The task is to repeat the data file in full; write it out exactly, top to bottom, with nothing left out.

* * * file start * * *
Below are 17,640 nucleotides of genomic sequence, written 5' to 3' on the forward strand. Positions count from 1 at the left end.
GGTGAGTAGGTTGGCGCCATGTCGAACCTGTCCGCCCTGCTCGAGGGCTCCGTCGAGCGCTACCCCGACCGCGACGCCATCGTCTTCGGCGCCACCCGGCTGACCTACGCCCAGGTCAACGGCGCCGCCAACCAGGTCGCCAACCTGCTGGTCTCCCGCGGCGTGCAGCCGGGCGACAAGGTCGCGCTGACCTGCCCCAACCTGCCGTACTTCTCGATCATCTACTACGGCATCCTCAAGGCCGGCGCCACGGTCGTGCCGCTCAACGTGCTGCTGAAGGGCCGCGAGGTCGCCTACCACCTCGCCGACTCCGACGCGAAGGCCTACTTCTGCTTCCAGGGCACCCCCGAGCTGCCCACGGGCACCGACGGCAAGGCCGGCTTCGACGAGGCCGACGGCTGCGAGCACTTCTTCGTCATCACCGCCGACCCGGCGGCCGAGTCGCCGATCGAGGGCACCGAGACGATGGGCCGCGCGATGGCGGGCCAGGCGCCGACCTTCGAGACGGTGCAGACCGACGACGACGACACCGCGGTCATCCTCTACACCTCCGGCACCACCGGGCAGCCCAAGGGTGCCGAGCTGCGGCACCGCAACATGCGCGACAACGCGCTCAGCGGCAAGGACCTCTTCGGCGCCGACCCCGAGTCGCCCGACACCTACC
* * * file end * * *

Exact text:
Below are 17,640 nucleotides of genomic sequence, written 5' to 3' on the forward strand. Positions count from 1 at the left end.
GGTGAGTAGGTTGGCGCCATGTCGAACCTGTCCGCCCTGCTCGAGGGCTCCGTCGAGCGCTACCCCGACCGCGACGCCATCGTCTTCGGCGCCACCCGGCTGACCTACGCCCAGGTCAACGGCGCCGCCAACCAGGTCGCCAACCTGCTGGTCTCCCGCGGCGTGCAGCCGGGCGACAAGGTCGCGCTGACCTGCCCCAACCTGCCGTACTTCTCGATCATCTACTACGGCATCCTCAAGGCCGGCGCCACGGTCGTGCCGCTCAACGTGCTGCTGAAGGGCCGCGAGGTCGCCTACCACCTCGCCGACTCCGACGCGAAGGCCTACTTCTGCTTCCAGGGCACCCCCGAGCTGCCCACGGGCACCGACGGCAAGGCCGGCTTCGACGAGGCCGACGGCTGCGAGCACTTCTTCGTCATCACCGCCGACCCGGCGGCCGAGTCGCCGATCGAGGGCACCGAGACGATGGGCCGCGCGATGGCGGGCCAGGCGCCGACCTTCGAGACGGTGCAGACCGACGACGACGACACCGCGGTCATCCTCTACACCTCCGGCACCACCGGGCAGCCCAAGGGTGCCGAGCTGCGGCACCGCAACATGCGCGACAACGCGCTCAGCGGCAAGGACCTCTTCGGCGCCGACCCCGAGTCGCCCGACACCTACC